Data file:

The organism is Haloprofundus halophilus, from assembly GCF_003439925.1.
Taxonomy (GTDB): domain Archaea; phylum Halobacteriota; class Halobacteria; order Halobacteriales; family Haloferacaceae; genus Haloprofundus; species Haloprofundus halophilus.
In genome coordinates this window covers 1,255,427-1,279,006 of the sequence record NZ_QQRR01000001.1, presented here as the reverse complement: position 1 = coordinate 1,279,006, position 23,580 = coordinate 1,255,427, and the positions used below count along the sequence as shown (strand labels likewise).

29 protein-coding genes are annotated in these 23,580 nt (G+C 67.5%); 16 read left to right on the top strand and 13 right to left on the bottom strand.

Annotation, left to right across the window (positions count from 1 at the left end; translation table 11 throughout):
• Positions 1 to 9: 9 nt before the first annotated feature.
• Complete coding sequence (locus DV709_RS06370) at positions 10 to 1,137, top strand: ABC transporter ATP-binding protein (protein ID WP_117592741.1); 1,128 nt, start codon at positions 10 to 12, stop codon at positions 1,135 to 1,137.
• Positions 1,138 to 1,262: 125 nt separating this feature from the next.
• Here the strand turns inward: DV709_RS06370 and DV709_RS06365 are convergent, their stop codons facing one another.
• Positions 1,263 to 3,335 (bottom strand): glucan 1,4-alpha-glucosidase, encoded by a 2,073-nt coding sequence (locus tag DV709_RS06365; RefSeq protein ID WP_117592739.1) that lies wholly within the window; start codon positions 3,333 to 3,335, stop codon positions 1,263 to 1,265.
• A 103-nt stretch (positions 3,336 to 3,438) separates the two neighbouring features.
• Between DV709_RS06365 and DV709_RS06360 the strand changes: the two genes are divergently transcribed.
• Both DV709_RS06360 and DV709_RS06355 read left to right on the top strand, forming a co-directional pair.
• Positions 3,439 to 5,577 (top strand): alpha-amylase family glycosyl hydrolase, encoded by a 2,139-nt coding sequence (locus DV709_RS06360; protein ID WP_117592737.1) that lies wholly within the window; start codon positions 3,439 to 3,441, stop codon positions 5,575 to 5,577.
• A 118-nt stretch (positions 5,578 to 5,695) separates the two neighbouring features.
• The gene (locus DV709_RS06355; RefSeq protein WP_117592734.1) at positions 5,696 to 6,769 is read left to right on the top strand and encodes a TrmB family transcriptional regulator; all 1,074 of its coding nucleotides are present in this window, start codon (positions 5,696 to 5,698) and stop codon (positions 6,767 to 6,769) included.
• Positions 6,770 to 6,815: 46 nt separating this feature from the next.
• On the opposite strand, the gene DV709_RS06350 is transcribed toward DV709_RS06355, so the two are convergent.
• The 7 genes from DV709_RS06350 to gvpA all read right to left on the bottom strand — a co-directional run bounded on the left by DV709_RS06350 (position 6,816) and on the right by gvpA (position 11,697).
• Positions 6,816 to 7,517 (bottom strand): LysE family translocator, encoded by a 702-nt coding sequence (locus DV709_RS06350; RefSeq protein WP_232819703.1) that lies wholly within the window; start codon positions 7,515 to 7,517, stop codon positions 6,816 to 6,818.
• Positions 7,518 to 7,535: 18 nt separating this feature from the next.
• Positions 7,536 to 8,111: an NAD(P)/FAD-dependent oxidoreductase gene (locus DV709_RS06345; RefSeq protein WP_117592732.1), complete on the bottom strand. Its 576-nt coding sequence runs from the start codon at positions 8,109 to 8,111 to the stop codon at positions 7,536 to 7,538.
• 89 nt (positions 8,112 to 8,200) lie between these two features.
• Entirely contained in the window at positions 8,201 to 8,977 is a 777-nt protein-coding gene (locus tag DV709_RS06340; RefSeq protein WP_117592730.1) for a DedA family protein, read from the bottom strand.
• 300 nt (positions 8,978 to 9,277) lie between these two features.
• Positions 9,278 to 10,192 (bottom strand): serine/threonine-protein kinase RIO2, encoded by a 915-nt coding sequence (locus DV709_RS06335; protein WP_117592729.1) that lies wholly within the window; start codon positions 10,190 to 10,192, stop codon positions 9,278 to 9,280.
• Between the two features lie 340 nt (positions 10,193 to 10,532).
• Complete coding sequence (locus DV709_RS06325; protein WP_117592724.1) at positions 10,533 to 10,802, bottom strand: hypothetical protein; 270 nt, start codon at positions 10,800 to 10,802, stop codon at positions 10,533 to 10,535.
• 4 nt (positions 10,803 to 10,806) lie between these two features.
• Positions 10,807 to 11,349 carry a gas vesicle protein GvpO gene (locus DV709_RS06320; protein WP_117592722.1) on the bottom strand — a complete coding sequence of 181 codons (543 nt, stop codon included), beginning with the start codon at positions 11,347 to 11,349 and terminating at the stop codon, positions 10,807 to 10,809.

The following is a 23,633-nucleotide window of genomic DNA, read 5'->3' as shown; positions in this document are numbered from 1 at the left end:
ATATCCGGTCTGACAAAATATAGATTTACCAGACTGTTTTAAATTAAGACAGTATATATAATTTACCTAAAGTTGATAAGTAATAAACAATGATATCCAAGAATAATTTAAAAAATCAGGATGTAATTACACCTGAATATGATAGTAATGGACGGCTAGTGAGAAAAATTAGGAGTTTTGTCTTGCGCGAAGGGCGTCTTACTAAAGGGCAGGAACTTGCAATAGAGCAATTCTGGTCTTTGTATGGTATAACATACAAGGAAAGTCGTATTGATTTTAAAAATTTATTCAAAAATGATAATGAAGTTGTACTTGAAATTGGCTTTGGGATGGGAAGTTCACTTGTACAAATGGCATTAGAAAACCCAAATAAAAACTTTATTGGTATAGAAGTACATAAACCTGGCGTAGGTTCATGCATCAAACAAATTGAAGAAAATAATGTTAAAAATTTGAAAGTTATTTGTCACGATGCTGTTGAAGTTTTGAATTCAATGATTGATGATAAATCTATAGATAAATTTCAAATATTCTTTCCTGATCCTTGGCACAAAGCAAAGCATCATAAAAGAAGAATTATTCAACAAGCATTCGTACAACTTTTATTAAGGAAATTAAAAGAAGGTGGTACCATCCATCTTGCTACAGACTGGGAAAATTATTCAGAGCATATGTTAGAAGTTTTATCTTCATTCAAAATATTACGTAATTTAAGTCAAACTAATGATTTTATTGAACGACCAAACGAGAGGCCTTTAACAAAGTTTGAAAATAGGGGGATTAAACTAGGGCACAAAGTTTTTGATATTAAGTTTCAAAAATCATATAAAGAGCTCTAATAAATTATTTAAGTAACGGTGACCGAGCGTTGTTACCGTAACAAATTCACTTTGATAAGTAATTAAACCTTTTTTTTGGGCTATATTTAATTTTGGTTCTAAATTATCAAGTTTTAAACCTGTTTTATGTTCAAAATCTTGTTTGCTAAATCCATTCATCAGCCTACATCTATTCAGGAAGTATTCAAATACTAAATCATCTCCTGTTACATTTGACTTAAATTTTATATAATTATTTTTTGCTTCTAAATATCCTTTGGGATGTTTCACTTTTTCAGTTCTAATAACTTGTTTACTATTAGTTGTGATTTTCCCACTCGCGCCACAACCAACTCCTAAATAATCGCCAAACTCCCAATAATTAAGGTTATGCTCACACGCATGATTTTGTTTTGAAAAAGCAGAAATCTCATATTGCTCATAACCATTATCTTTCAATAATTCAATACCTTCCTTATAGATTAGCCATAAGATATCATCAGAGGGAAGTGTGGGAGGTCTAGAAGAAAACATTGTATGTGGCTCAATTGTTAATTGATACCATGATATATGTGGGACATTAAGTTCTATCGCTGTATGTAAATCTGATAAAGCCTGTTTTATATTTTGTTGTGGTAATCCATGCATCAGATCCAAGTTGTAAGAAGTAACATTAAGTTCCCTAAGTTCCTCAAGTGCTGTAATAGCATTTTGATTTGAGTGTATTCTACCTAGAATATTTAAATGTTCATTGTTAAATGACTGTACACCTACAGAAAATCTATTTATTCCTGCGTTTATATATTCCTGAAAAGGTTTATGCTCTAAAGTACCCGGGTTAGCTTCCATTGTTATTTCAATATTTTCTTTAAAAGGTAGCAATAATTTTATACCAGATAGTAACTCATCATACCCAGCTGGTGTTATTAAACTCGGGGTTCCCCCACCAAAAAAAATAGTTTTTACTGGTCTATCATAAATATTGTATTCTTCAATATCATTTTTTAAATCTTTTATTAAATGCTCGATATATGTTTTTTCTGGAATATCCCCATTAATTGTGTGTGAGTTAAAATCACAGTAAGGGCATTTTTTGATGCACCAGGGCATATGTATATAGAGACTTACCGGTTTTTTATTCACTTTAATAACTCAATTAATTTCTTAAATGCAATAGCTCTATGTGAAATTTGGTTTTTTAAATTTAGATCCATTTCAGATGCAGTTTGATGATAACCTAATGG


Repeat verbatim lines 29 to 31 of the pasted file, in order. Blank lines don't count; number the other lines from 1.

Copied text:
• 4 nt (positions 10,803 to 10,806) lie between these two features.
• Positions 10,807 to 11,349 carry a gas vesicle protein GvpO gene (locus DV709_RS06320; protein WP_117592722.1) on the bottom strand — a complete coding sequence of 181 codons (543 nt, stop codon included), beginning with the start codon at positions 11,347 to 11,349 and terminating at the stop codon, positions 10,807 to 10,809.

The following is a 23,633-nucleotide window of genomic DNA, read 5'->3' as shown; positions in this document are numbered from 1 at the left end: